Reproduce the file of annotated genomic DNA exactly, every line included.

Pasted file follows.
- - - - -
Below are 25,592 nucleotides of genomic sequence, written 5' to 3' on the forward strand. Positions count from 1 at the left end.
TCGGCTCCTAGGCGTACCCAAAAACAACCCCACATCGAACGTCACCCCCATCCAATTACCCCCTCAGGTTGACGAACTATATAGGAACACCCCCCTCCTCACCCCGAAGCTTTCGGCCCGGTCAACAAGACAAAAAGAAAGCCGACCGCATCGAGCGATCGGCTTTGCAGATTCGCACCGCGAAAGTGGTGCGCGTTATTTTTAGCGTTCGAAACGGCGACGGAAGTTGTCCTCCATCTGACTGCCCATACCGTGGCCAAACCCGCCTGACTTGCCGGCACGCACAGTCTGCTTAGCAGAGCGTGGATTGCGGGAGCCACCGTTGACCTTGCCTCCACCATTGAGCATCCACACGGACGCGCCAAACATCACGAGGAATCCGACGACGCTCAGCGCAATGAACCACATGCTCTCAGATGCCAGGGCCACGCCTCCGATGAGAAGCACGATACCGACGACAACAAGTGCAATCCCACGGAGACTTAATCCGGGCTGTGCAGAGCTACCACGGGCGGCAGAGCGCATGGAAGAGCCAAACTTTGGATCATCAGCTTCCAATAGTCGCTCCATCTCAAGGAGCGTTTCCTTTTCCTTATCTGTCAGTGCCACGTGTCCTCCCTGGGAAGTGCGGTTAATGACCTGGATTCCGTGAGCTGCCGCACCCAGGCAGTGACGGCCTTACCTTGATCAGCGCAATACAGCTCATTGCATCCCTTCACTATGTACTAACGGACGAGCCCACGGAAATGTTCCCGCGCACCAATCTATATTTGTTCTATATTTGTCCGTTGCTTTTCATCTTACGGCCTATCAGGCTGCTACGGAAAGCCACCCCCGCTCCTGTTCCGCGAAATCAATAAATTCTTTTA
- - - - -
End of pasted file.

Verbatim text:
Below are 25,592 nucleotides of genomic sequence, written 5' to 3' on the forward strand. Positions count from 1 at the left end.
TCGGCTCCTAGGCGTACCCAAAAACAACCCCACATCGAACGTCACCCCCATCCAATTACCCCCTCAGGTTGACGAACTATATAGGAACACCCCCCTCCTCACCCCGAAGCTTTCGGCCCGGTCAACAAGACAAAAAGAAAGCCGACCGCATCGAGCGATCGGCTTTGCAGATTCGCACCGCGAAAGTGGTGCGCGTTATTTTTAGCGTTCGAAACGGCGACGGAAGTTGTCCTCCATCTGACTGCCCATACCGTGGCCAAACCCGCCTGACTTGCCGGCACGCACAGTCTGCTTAGCAGAGCGTGGATTGCGGGAGCCACCGTTGACCTTGCCTCCACCATTGAGCATCCACACGGACGCGCCAAACATCACGAGGAATCCGACGACGCTCAGCGCAATGAACCACATGCTCTCAGATGCCAGGGCCACGCCTCCGATGAGAAGCACGATACCGACGACAACAAGTGCAATCCCACGGAGACTTAATCCGGGCTGTGCAGAGCTACCACGGGCGGCAGAGCGCATGGAAGAGCCAAACTTTGGATCATCAGCTTCCAATAGTCGCTCCATCTCAAGGAGCGTTTCCTTTTCCTTATCTGTCAGTGCCACGTGTCCTCCCTGGGAAGTGCGGTTAATGACCTGGATTCCGTGAGCTGCCGCACCCAGGCAGTGACGGCCTTACCTTGATCAGCGCAATACAGCTCATTGCATCCCTTCACTATGTACTAACGGACGAGCCCACGGAAATGTTCCCGCGCACCAATCTATATTTGTTCTATATTTGTCCGTTGCTTTTCATCTTACGGCCTATCAGGCTGCTACGGAAAGCCACCCCCGCTCCTGTTCCGCGAAATCAATAAATTCTTTTA